J. T. Syckelmoore, a former student of St. John's College, Cambridge and a teacher at Queen Elizabeth's Grammar School in Blackburn also joined the club. So also did Thomas Greenwood, who was appointed captain of Blackburn Rovers. His two brothers, Harry Greenwood and Doctor Greenwood, also played for the club.

Two other brothers, Fred Hargreaves and John Hargreaves, who both worked in the legal profession, became important figures at the club. They had played football for Malvern College and advocated that Blackburn Rovers adopted the quartered shirt design of their school shirts. However, they suggested that the traditional green should be changed to the light blue worn by the Cambridge University football team.


Jimmy Brown was another local man who joined the team. He had played football for Mintholme College, and Blackburn Law Club before joining Blackburn Rovers.

Blackburn Rovers played their first game on 11th December 1875. The team included Alfred Birtwistle, Walter Duckworth, John Lewis, Arthur Constantine, J. T. Syckelmoore, Thomas Greenwood, Harry Greenwood and Jack Baldwin. The game ended in a 1-1 draw.


The team played its early games at Oozehead, a piece of farmland on the road to Preston. In 1877 they began playing matches at Pleasant Cricket Ground. At a game against Preston Rovers in December, Henry Smith, collapsed and died of a heart-attack. The following year Blackburn Rovers moved to the ground used by the Alexandra Meadows Cricket Club.


According to the author of The Book of Football: "It was a modest beginning, and as the enthusiasts had no idea of the future that was in store, no complete records were kept for the first few seasons." Those existing documents show that Arthur Constantine apparently left the club in 1877.

The first known photograph of Blackburn Rovers. The players are numbered:

John Duckworth (2), Richard Birtwistle (4), John Lewis (5), Fred Hargreaves (6),

Walter Duckworth (7), Alfred BirtwisGtle (8), Jack Baldwin (9), Thomas

Greenwood (10), Doctor Greenwood (11) and Arthur Thomas (13).


On 4th November 1878 Blackburn Rovers played its first floodlit game. As Mike Jackman has pointed out in his book, Blackburn Rovers: An Illustrated History (1995): "The visitors were Accrington and the ground was illuminated by the Gramme light - one being situated at the east end of the Meadows and the other at the west end. Each light was attached to a scaffold that rose some 30 to 40ft from the ground. An 8hp portable engine was required to work the battery and it was said that the system provided the equivalent of some 6,000 candle power. However, it was felt necessary to paint the ball white to aid both players and spectators."


Blackburn Rovers was not the best football team in Blackburn. Whereas Rovers was mainly made up of players who attended public schools, the Blackburn Olympic team largely contained men from the working-class and was funded by Sidney Yates of the local iron foundry. The two clubs played each other on 15th February 1879 but Olympic, one of the best teams in the country, won 3-1.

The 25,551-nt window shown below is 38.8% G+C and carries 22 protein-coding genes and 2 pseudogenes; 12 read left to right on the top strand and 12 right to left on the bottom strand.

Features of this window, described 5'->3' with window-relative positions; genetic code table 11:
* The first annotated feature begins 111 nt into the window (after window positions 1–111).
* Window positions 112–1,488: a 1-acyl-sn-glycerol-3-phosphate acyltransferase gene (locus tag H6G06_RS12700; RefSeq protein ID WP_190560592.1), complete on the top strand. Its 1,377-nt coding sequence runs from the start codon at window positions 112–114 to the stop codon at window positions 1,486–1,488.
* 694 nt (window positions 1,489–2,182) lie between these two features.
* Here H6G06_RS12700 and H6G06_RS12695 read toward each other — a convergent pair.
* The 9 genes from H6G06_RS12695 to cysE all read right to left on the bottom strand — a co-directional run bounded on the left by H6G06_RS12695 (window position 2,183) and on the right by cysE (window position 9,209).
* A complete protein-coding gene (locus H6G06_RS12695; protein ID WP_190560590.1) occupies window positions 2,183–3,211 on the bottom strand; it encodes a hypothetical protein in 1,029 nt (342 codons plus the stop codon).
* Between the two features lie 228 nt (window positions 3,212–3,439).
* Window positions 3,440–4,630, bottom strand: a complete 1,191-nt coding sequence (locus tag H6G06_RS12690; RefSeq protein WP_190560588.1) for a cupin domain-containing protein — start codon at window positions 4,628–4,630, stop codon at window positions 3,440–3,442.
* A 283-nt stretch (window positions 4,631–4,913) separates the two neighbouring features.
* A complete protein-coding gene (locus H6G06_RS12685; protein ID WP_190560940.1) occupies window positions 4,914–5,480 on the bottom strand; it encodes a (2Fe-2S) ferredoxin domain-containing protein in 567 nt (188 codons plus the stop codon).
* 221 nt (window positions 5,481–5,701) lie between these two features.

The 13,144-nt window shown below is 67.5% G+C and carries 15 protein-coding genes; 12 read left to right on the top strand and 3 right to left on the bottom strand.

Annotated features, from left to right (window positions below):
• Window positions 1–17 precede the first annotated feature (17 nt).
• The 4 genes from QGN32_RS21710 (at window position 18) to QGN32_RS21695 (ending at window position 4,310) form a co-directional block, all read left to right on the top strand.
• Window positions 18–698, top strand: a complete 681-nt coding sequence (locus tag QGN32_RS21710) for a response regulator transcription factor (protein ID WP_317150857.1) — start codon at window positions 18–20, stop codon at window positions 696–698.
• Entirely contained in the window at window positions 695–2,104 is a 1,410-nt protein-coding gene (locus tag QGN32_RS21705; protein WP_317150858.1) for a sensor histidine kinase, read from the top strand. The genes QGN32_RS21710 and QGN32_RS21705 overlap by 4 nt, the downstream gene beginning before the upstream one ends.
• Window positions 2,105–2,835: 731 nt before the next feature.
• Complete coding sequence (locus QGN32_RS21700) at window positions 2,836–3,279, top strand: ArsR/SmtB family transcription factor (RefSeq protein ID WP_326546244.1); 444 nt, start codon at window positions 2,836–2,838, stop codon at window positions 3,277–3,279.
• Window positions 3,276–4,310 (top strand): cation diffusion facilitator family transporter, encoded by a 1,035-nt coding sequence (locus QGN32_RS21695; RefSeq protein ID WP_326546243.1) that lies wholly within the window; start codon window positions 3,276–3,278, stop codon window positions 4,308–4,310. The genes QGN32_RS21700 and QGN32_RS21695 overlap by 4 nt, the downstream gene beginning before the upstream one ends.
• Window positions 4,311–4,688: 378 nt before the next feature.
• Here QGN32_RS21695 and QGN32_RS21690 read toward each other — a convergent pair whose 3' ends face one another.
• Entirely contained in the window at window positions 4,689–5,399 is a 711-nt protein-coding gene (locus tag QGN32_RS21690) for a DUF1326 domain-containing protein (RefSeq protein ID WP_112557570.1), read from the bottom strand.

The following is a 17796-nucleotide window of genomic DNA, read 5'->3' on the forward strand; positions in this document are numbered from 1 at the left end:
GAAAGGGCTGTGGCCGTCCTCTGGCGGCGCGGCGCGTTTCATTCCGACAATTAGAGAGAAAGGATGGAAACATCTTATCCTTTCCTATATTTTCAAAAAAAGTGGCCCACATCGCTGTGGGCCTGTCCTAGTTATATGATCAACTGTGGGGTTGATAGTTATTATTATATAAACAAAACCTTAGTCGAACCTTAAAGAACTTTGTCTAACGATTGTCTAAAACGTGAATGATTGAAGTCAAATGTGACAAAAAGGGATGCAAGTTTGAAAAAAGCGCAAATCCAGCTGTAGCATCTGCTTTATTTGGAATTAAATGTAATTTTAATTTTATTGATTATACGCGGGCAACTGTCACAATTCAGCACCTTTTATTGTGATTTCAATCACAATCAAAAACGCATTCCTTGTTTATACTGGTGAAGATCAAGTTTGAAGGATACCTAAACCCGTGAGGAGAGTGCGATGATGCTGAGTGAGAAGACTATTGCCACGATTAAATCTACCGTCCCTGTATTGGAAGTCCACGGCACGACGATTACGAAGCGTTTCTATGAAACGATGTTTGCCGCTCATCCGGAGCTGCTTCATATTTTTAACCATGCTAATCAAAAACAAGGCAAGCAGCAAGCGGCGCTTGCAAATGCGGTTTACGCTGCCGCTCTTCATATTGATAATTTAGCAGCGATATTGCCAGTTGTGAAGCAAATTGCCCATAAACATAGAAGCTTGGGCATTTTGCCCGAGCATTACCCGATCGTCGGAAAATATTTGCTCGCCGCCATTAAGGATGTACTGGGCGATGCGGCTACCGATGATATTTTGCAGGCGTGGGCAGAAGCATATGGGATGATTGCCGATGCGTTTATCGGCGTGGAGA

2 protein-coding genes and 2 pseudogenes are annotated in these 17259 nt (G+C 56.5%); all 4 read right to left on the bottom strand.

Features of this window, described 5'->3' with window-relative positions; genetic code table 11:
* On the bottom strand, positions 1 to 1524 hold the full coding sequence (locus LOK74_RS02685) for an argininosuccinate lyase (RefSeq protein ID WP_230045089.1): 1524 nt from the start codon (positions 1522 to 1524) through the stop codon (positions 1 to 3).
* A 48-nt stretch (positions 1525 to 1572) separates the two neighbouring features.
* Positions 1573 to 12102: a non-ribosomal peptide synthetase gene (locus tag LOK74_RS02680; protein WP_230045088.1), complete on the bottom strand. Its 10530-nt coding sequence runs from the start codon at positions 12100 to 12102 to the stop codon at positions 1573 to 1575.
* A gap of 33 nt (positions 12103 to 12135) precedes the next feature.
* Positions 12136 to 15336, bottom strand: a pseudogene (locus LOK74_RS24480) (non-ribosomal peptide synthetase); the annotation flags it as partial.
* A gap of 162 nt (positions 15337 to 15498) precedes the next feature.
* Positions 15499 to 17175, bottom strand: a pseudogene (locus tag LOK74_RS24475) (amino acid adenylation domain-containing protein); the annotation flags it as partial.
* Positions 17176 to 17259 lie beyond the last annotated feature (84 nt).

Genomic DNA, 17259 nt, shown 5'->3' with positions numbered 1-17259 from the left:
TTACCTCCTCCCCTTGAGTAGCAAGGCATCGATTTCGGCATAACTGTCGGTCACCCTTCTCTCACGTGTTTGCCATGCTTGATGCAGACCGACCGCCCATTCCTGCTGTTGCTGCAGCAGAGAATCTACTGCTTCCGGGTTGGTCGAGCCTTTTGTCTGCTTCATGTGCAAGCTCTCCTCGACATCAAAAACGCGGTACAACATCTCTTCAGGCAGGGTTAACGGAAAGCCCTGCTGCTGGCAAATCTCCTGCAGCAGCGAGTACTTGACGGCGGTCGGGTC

In the 1879 Blackburn Rovers entered the FA Cup for the first time. However, after beating Enfield in the first round they lost to Nottingham Forest 6-0. They had better luck in the Lancashire Cup and got to the final before being beaten by Darwen 3-0 in front of 10,000 spectators.


It became clear that Blackburn Rovers would have to persuade some better players to join the club. In 1880 the club signed Hugh McIntyre from Glasgow Rangers. McIntyre was attracted to the town by his appointment to run the Castle Inn. Another footballer who had learnt his trade in Scotland, Fergie Suter, who had been playing for rivals Darwen, also joined Blackburn. This enraged Darwen who accused Blackburn of paying Suter for his services. At this time football professionalism was illegal. However, Darwen did not make an official complaint as it was well known that Suter had given up his career as a stonemason as soon as he arrived in Lancashire. McIntyre and Suter had both played their early football in Scotland. So also did their third signing, Jimmy Douglas who had played for Paisley and Renfrew.


Blackburn Rovers played Darwen in a friendly on 27th November 1880. In an attempt to embarrass Blackburn Rovers for recruiting Scottish players, Darwen officials announced that their team would only include men who had been "Darwen born and bred". The score was 1-1 when in the second-half the players began fighting after an incident involving Fergie Suter. The crowd joined in and the referee was forced to abandon the game.


The team relied heavily on the three Scotsmen brought into the side: Hugh McIntyre, Fergie Suter andJimmy Douglas. However, the team included some of the men who originally formed the team such as Fred Hargreaves, John Hargreaves, Doctor Greenwood, Jimmy Brown and John Duckworth.